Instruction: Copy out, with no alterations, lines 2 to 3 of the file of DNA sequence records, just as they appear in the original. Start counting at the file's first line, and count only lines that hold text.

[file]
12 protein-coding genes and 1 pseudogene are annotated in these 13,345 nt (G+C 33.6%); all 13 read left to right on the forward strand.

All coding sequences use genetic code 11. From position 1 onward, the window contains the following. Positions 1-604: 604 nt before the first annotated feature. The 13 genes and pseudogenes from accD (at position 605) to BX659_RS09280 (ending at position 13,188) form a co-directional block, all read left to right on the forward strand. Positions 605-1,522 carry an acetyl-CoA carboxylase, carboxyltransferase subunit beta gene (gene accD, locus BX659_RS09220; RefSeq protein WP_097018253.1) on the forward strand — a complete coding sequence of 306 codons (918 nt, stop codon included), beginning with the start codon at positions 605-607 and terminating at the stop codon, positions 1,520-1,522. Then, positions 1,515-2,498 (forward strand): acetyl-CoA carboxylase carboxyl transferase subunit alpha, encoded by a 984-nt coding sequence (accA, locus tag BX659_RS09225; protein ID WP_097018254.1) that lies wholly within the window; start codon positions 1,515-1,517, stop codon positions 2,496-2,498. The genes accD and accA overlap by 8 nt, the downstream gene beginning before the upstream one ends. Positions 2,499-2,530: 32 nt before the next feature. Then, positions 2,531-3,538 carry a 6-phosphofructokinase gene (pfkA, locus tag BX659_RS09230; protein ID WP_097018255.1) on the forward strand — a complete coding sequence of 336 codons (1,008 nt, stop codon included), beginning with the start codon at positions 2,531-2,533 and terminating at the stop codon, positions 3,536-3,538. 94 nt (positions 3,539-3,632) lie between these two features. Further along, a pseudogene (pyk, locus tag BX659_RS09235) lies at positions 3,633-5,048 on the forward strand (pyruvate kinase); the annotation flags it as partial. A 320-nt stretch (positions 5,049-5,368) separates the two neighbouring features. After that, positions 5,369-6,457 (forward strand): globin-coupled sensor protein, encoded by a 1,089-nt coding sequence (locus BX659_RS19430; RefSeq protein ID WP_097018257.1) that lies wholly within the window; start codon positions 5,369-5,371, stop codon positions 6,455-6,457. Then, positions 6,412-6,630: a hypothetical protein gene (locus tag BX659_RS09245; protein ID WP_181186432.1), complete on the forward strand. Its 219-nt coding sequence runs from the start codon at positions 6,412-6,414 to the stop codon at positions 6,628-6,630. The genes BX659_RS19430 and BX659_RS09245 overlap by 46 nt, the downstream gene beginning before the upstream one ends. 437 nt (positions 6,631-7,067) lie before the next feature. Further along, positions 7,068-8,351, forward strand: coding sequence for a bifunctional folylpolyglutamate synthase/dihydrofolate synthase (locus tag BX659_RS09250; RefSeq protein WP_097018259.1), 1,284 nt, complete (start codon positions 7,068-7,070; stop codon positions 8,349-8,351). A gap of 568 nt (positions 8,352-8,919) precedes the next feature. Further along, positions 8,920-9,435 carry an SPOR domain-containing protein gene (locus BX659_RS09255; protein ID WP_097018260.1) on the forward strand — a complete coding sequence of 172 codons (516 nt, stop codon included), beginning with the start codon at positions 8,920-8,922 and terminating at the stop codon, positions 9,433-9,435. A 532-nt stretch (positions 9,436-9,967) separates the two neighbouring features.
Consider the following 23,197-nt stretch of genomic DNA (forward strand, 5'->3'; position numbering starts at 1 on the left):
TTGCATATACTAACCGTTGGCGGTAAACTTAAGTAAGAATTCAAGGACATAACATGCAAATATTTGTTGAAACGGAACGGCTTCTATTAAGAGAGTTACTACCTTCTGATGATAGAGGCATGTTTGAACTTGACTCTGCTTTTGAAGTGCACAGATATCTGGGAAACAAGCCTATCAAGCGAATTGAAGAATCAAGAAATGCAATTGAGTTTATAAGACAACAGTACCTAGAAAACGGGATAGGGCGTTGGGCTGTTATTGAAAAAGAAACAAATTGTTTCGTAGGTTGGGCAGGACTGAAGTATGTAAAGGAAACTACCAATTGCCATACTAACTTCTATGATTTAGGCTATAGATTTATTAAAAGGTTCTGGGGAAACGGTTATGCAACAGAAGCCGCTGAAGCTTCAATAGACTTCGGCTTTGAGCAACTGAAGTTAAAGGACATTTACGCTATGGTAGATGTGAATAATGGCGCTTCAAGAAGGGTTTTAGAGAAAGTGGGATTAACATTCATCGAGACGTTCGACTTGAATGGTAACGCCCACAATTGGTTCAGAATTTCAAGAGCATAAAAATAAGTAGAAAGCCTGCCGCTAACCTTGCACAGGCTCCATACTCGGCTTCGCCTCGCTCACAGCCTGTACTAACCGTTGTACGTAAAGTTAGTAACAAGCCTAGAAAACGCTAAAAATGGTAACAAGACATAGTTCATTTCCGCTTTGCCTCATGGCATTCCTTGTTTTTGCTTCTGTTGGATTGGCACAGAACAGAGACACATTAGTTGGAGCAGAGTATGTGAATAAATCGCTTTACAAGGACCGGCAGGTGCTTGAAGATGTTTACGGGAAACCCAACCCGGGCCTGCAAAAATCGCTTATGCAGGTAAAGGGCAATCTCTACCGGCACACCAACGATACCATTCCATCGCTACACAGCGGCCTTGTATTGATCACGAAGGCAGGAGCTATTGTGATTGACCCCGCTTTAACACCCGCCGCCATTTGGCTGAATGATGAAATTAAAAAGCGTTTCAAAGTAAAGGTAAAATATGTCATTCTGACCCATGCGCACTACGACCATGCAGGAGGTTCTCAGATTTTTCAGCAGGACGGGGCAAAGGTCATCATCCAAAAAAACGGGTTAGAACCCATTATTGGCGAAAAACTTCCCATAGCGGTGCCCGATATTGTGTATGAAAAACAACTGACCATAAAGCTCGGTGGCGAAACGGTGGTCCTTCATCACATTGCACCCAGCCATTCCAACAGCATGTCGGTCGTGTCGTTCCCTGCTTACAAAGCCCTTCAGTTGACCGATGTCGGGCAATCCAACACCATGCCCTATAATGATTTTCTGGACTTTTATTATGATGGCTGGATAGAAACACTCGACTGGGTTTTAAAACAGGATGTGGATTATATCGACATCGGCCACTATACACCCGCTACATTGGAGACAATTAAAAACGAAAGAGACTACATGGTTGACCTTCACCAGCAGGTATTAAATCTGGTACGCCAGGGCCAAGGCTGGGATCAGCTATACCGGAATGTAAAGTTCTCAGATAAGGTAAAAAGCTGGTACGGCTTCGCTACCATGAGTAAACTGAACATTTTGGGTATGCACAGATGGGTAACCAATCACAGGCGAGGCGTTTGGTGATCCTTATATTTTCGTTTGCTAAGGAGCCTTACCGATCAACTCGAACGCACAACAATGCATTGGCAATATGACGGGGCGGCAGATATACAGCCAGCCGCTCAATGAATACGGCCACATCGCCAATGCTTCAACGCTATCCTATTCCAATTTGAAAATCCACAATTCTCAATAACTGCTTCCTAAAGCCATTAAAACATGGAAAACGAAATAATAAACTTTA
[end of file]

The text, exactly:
All coding sequences use genetic code 11. From position 1 onward, the window contains the following. Positions 1-604: 604 nt before the first annotated feature. The 13 genes and pseudogenes from accD (at position 605) to BX659_RS09280 (ending at position 13,188) form a co-directional block, all read left to right on the forward strand. Positions 605-1,522 carry an acetyl-CoA carboxylase, carboxyltransferase subunit beta gene (gene accD, locus BX659_RS09220; RefSeq protein WP_097018253.1) on the forward strand — a complete coding sequence of 306 codons (918 nt, stop codon included), beginning with the start codon at positions 605-607 and terminating at the stop codon, positions 1,520-1,522. Then, positions 1,515-2,498 (forward strand): acetyl-CoA carboxylase carboxyl transferase subunit alpha, encoded by a 984-nt coding sequence (accA, locus tag BX659_RS09225; protein ID WP_097018254.1) that lies wholly within the window; start codon positions 1,515-1,517, stop codon positions 2,496-2,498. The genes accD and accA overlap by 8 nt, the downstream gene beginning before the upstream one ends. Positions 2,499-2,530: 32 nt before the next feature. Then, positions 2,531-3,538 carry a 6-phosphofructokinase gene (pfkA, locus tag BX659_RS09230; protein ID WP_097018255.1) on the forward strand — a complete coding sequence of 336 codons (1,008 nt, stop codon included), beginning with the start codon at positions 2,531-2,533 and terminating at the stop codon, positions 3,536-3,538. 94 nt (positions 3,539-3,632) lie between these two features. Further along, a pseudogene (pyk, locus tag BX659_RS09235) lies at positions 3,633-5,048 on the forward strand (pyruvate kinase); the annotation flags it as partial. A 320-nt stretch (positions 5,049-5,368) separates the two neighbouring features. After that, positions 5,369-6,457 (forward strand): globin-coupled sensor protein, encoded by a 1,089-nt coding sequence (locus BX659_RS19430; RefSeq protein ID WP_097018257.1) that lies wholly within the window; start codon positions 5,369-5,371, stop codon positions 6,455-6,457. Then, positions 6,412-6,630: a hypothetical protein gene (locus tag BX659_RS09245; protein ID WP_181186432.1), complete on the forward strand. Its 219-nt coding sequence runs from the start codon at positions 6,412-6,414 to the stop codon at positions 6,628-6,630. The genes BX659_RS19430 and BX659_RS09245 overlap by 46 nt, the downstream gene beginning before the upstream one ends. 437 nt (positions 6,631-7,067) lie before the next feature. Further along, positions 7,068-8,351, forward strand: coding sequence for a bifunctional folylpolyglutamate synthase/dihydrofolate synthase (locus tag BX659_RS09250; RefSeq protein WP_097018259.1), 1,284 nt, complete (start codon positions 7,068-7,070; stop codon positions 8,349-8,351). A gap of 568 nt (positions 8,352-8,919) precedes the next feature. Further along, positions 8,920-9,435 carry an SPOR domain-containing protein gene (locus BX659_RS09255; protein ID WP_097018260.1) on the forward strand — a complete coding sequence of 172 codons (516 nt, stop codon included), beginning with the start codon at positions 8,920-8,922 and terminating at the stop codon, positions 9,433-9,435. A 532-nt stretch (positions 9,436-9,967) separates the two neighbouring features.
Consider the following 23,197-nt stretch of genomic DNA (forward strand, 5'->3'; position numbering starts at 1 on the left):